Stigma Makes Me Feel Crappy

I feel extremely crappy today.

Today is the day every month that I have to call in my prescriptions for refill.

And, it sucks.

Why, you ask? Because, inevitably I end up on the phone with some pharmacist or pharm-tech answering a load of questions because they think I’m a junkie.

“So, Ms. Rice, do you really need a refill of 30 100mg of Lamictal AND a refill of 60 25mg of Lamictal?”

“Um, yes.”

I can hear their raised eyebrow on the other side of the phone. “And, can you tell us why that is?”

“Um, because my psychiatrist has me on 150mg of Lamictal and the drug company doesn’t make 50mg tablets?”

judgy doctor

“Okay, Ms. Rice – let’s talk about the Trazadone.”

“Okay,” I say, “Let’s talk about that.”

“Why do you need 60 100mg tablets?”

“Um, because my body is drug resistant after being on this medication since I was 21 and I need it to sleep.”

“Then what’s the Xanax for?”

“Night terrors and panic attacks.”

“The Trazodone doesn’t take care of that?”

“No, it just makes me sleep.”

“I see…” I can hear them motioning over to someone to come look at my record, “It says here you also take Celexa and Wellbutrin. Do you take those at the same time?”

I roll my eyes.

“No I take one in the morning with my vitamin and one at night with the rest of the medication you’ve just been questioning me about.”

“I see, I see,” says judgy pharmacists, “And, WHY are you on so much medication?”

“Look bitch. I’ve been diagnosed with depression since I was 21, my child died when I was 41, I now have PTSD. So I have major social anxiety and night terrors because of that. IN ADDITION, I’ve just been diagnosed with bi-polar disorder, which is why I’m on two antidepressants and a seizure medication. If you have questions about my treatment plan, why don’t you call my psychiatrist, Dr. XXXX, who would be happy as a clam to answer any questions about the drug therapies that -she- a medical doctor – has me on.”

(I don’t really say that, but I sure as fuck think it.)

broken brain

Today was even a better awful pill day than ever. The very annoyed pharm-tech told me that their computer system has me flagged as a potential drug seeker.

*takes deep breath and tries not to scream*

Look, it is seriously not my fault my brain is broken. It’s completely chemical. And, if I could change it and make my brain healthy (or, for that matter, reverse the PTSD I have and have my daughter Maddie back) I would do it.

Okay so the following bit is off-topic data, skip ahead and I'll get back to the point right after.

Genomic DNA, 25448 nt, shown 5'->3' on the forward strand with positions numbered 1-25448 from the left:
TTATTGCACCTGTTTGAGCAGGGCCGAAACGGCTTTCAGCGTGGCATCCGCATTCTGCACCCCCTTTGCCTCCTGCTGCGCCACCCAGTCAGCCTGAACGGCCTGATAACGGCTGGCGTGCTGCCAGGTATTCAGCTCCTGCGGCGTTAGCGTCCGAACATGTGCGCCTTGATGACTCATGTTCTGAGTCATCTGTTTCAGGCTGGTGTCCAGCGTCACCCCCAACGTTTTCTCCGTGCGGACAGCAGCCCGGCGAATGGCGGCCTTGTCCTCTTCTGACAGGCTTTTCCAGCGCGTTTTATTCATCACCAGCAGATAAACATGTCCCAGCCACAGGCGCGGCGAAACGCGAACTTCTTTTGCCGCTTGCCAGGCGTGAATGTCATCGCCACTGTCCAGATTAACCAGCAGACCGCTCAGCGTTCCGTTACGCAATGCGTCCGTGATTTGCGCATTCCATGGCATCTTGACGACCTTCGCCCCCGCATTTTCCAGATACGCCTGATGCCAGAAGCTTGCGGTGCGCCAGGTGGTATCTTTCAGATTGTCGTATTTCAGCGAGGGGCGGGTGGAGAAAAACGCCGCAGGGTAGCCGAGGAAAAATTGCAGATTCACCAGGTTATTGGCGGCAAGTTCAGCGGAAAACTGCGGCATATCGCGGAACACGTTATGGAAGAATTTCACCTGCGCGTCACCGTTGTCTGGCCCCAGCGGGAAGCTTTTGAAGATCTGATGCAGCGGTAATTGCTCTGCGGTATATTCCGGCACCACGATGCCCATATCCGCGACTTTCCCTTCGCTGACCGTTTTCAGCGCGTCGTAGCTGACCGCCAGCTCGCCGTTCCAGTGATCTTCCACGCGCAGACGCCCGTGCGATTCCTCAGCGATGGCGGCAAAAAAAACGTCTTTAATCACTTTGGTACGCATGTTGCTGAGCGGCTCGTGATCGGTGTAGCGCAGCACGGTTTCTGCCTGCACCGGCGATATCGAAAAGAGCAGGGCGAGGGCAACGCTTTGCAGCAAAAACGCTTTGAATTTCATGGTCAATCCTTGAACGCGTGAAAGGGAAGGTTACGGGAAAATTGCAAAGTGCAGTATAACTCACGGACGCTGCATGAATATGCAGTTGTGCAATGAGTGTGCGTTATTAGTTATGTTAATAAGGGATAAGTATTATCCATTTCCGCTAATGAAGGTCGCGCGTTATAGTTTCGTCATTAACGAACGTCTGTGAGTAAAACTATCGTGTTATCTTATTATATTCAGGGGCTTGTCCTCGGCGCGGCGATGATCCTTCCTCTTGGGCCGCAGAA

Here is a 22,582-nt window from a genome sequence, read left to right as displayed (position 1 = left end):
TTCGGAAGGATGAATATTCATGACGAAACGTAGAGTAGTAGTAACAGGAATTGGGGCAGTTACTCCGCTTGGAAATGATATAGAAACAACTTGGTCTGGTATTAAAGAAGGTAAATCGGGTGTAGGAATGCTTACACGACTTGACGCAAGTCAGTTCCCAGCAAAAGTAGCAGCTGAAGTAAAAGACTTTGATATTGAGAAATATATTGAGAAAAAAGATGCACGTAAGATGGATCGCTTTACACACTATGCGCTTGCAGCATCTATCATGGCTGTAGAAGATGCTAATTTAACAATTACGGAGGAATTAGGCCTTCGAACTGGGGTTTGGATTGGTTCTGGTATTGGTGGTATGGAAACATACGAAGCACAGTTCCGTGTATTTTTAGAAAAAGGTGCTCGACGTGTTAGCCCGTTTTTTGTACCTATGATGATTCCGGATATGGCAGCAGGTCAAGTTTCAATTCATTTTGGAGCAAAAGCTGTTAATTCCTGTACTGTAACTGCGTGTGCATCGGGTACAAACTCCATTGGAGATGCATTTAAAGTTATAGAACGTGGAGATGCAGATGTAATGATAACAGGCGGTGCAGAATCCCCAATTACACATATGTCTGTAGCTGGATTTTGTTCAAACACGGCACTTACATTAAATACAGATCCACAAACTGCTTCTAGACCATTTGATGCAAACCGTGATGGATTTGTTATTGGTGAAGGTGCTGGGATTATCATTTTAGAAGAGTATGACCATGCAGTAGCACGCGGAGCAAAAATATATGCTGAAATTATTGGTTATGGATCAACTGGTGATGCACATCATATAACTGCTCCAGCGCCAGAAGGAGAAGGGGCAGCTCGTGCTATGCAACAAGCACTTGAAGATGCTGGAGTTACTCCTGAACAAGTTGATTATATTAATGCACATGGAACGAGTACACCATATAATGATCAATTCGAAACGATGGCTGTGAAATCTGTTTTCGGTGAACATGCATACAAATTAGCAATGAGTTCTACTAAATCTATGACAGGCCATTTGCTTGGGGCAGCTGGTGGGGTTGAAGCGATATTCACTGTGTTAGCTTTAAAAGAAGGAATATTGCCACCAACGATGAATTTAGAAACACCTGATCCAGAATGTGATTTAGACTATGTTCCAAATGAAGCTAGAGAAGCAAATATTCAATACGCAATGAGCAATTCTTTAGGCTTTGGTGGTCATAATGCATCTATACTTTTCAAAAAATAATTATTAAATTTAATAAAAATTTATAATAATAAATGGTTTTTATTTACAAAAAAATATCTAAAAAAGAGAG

But, as my Dad would say, it is what it is. I am mentally ill. And, it’s very well managed. It has been for the last 6 years. Before that it was well managed for 20 something years. 1-in-5 people in this country live with some kind of mental illness.

Which makes it common AF.

SO WHY THE STIGMA?

I have literally been on the same drugs for 10 years (with the exception of the Lamictal, which is new.) SO WHY DO THEY NEED TO GIVE ME SUCH A HARD TIME EVERY MONTH?

I’m a tenacious bitch, I will advocate for myself and cry when I hang up the phone.

What about all the people who are made to feel guilty or less than or like a criminal for asking for health care which they need and deserve? Do they give up when the judgmental pharmacist or pharm-tech take a superior tone with them?

If a person limped into a pharmacy with a prescription written by a doctor and handed it to the pharmacist and said “I broke my leg, my doctor said I need this pain pill” – would there be a game of 20 questions?

No.

100% no.

The stigma surrounding my perfectly common illness makes me feel crappy.

I’ve written about this before, but today I’m particularly crabby (as I was up at 4am with the baby.) I keep thinking about the immense amount of privilege I have that I can argue with a pharmacist and demand they call my doctor and am feeling like crap for all those people in circumstances other than me — who need medication just as much as I do, because they have beautiful broken brains, like I do — who don’t feel empowered to take someone to task when they aren’t getting what they are entitled to and what they need.

Healthcare is a right, not a privilege. And, pharmacists shouldn’t be gatekeepers to getting treatment you need.

The end.

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